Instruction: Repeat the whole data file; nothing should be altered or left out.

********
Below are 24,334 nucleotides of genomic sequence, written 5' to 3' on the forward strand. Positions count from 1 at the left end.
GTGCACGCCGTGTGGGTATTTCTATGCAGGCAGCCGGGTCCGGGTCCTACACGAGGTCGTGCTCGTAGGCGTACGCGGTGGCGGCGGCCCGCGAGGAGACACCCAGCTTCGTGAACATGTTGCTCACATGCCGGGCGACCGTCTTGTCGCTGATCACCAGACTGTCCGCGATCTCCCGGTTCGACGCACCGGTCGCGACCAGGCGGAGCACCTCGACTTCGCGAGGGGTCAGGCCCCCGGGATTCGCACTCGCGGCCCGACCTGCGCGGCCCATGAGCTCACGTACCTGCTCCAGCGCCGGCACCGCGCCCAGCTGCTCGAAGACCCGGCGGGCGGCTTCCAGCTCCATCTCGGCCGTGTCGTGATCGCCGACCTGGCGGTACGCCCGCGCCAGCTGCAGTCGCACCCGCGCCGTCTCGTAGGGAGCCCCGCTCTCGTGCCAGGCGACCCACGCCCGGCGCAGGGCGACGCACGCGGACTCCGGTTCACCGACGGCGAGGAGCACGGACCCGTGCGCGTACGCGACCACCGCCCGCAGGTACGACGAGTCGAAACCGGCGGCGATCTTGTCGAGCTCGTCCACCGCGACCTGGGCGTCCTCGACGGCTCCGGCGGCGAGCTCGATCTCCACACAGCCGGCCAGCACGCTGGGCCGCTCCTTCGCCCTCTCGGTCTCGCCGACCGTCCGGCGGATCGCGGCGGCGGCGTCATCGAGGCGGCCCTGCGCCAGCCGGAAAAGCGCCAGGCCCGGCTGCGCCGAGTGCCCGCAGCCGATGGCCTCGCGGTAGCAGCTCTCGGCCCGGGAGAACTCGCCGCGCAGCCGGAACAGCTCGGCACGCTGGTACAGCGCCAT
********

Below are 24,334 nucleotides of genomic sequence, written 5' to 3' on the forward strand. Positions count from 1 at the left end.
GTGCACGCCGTGTGGGTATTTCTATGCAGGCAGCCGGGTCCGGGTCCTACACGAGGTCGTGCTCGTAGGCGTACGCGGTGGCGGCGGCCCGCGAGGAGACACCCAGCTTCGTGAACATGTTGCTCACATGCCGGGCGACCGTCTTGTCGCTGATCACCAGACTGTCCGCGATCTCCCGGTTCGACGCACCGGTCGCGACCAGGCGGAGCACCTCGACTTCGCGAGGGGTCAGGCCCCCGGGATTCGCACTCGCGGCCCGACCTGCGCGGCCCATGAGCTCACGTACCTGCTCCAGCGCCGGCACCGCGCCCAGCTGCTCGAAGACCCGGCGGGCGGCTTCCAGCTCCATCTCGGCCGTGTCGTGATCGCCGACCTGGCGGTACGCCCGCGCCAGCTGCAGTCGCACCCGCGCCGTCTCGTAGGGAGCCCCGCTCTCGTGCCAGGCGACCCACGCCCGGCGCAGGGCGACGCACGCGGACTCCGGTTCACCGACGGCGAGGAGCACGGACCCGTGCGCGTACGCGACCACCGCCCGCAGGTACGACGAGTCGAAACCGGCGGCGATCTTGTCGAGCTCGTCCACCGCGACCTGGGCGTCCTCGACGGCTCCGGCGGCGAGCTCGATCTCCACACAGCCGGCCAGCACGCTGGGCCGCTCCTTCGCCCTCTCGGTCTCGCCGACCGTCCGGCGGATCGCGGCGGCGGCGTCATCGAGGCGGCCCTGCGCCAGCCGGAAAAGCGCCAGGCCCGGCTGCGCCGAGTGCCCGCAGCCGATGGCCTCGCGGTAGCAGCTCTCGGCCCGGGAGAACTCGCCGCGCAGCCGGAACAGCTCGGCACGCTGGTACAGCGCCAT